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A Vexed Soul Comforted
January 21 st 1883 by
C. H. SPURGEON
“The Almighty hath vexed my soul.” Job 27:2 .
The word “who” was put into this verse by the translators, but it is not wanted; it is better as I have read it to you, “The Almighty hath vexed my soul.” The marginal reading is perhaps a more exact translation of the original: “The Almighty hath embittered my soul.” From this we learn that a good man may have his soul vexed; he may not be able to preserve the serenity of his mind. We think, and think rightly, that a Christian man should “glory in tribulations also,” and rise superior to all outward afflictions; but it is not always so with us. There is a needs-be, sometimes, that we should be “in heaviness through manifold temptations.” Not only are the temptations needed for the trial of our faith, but it is even necessary that we should be in heaviness through them. I hardly imagine that the most quiet and restful believers have always been Unruffled; I can scarcely’ think that even those whose peace is like a river have always been made to flow on with calm and equable current. Even to rivers there are rapids and cataracts, and so, methinks, in the most smoothly-flowing life, there surely must be breaks of distraction and of distress. At any rate, it was so with Job. His afflictions, aggravated by the accusations of his so-called friends, at last made the iron enter into his very soul, and his spirit was so troubled that he cried, “The Almighty hath embittered my soul.”
It is also clear, from our text, that a good man may trace the vexation of his soul distinctly to God. It was not merely that Job’s former troubles had come from God, for he had borne up under them; when all he had was gone, he had still blessed the name of the Lord with holy serenity. But God had permitted these three eminent and distinguished men, mighty in speech, to come about him, to rub salt into his wounds, and so to increase his agony. At first, too, Sod did not seem to help him in the debate, although afterwards he answered all the accusations of Job’s friends, and put them to the rout; yet, for a time, Job had to stand like a solitary champion against all three of them, and against young Elihu, too; so he looked up to heaven, and he said, “’The Almighty hath embittered my soul.’ There is an end of the controversy; I can see whence all my trouble comes.”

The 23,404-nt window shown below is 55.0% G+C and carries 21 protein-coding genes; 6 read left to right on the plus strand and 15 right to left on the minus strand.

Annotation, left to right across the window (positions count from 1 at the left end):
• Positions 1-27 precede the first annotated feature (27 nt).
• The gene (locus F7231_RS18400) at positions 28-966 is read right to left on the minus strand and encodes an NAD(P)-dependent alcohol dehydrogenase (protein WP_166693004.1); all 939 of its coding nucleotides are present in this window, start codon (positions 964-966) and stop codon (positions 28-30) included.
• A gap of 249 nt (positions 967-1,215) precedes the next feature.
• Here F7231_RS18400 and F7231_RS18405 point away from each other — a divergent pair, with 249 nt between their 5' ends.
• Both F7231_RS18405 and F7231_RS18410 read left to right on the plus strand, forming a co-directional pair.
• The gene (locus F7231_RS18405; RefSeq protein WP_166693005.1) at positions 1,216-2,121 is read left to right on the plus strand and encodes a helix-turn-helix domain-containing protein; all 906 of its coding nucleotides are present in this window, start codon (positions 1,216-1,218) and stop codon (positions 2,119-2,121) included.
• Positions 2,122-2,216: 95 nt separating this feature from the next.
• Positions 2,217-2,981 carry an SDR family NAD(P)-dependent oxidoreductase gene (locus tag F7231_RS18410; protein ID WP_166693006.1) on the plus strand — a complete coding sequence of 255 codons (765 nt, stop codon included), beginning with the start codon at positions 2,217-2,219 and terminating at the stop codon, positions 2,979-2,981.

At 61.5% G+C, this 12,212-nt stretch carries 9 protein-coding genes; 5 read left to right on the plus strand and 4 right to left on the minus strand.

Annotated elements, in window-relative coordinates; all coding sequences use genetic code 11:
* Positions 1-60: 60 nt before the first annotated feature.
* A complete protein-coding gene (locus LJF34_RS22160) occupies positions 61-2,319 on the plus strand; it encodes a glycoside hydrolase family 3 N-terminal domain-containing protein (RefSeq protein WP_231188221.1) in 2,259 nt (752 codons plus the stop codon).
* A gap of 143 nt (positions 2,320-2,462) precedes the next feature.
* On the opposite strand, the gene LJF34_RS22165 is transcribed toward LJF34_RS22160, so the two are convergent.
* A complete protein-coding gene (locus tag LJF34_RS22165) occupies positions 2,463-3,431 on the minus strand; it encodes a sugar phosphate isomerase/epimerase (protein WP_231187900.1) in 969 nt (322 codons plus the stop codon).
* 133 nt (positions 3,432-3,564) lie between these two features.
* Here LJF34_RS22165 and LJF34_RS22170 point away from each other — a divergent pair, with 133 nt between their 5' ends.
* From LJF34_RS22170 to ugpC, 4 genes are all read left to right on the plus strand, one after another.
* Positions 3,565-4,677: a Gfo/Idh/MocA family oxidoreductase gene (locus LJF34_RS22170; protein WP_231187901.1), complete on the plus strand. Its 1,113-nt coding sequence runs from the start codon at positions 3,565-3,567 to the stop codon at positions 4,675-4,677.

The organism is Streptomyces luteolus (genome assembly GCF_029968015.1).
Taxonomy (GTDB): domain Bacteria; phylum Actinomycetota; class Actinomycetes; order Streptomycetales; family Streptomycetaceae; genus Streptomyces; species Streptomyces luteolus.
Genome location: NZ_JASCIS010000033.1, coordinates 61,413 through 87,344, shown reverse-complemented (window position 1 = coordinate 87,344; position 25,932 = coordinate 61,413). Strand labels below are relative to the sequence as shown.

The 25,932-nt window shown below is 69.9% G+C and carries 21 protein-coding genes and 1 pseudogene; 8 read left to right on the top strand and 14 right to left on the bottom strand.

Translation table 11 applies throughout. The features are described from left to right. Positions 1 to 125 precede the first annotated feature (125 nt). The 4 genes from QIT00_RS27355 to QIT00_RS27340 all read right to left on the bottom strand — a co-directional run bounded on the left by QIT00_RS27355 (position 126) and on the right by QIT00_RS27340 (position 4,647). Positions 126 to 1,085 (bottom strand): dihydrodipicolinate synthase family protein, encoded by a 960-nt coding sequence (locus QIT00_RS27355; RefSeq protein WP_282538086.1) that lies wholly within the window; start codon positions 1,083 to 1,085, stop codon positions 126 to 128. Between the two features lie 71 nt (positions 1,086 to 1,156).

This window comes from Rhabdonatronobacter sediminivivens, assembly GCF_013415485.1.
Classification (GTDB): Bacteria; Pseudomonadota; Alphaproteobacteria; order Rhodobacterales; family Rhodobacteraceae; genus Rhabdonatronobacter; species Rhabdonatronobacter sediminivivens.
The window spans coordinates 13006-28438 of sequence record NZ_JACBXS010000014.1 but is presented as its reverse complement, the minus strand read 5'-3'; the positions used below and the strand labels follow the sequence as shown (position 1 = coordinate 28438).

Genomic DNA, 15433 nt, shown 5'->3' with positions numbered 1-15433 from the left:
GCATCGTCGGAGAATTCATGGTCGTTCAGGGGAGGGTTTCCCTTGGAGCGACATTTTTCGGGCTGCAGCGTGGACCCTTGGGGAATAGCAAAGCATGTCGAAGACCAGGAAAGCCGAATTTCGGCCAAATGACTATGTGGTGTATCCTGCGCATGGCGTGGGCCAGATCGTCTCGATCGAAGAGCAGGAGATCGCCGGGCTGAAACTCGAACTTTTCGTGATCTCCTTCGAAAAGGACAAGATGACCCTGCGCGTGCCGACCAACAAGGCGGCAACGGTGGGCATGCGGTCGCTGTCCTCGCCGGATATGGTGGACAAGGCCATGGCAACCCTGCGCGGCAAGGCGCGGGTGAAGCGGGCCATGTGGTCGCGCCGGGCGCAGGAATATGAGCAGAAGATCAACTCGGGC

Advancing a step further, we notice that, in all this, Job did not rebel against God, or speak a word against him. He swore by that very God who had vexed his soul. See how it stands here: “As God liveth, who hath taken away my judgment, and the Almighty, who hath vexed my soul.” He stood fast to it that this God was the true God, he called him good, he believed him to be almighty; it never occurred, to Job to bring a railing accusation against God, or to start aside from his allegiance to him. He is a truly brave man who can say with Job, “’Though he slay me, yet will I trust in him.’ Let God deal with me as he will, yet he is good, and I will praise his name. What if he has vexed my soul? He hath a right to vex me, so I will not kick against the pricks. Let him grieve me, let him put gall and wormwood into my cup if so it shall please him; but still will I magnify his name, for he is good, and only good.” Here is the strength of the saints, here is the glory which God getteth out of true believers, that they cannot and will not be soured against their God.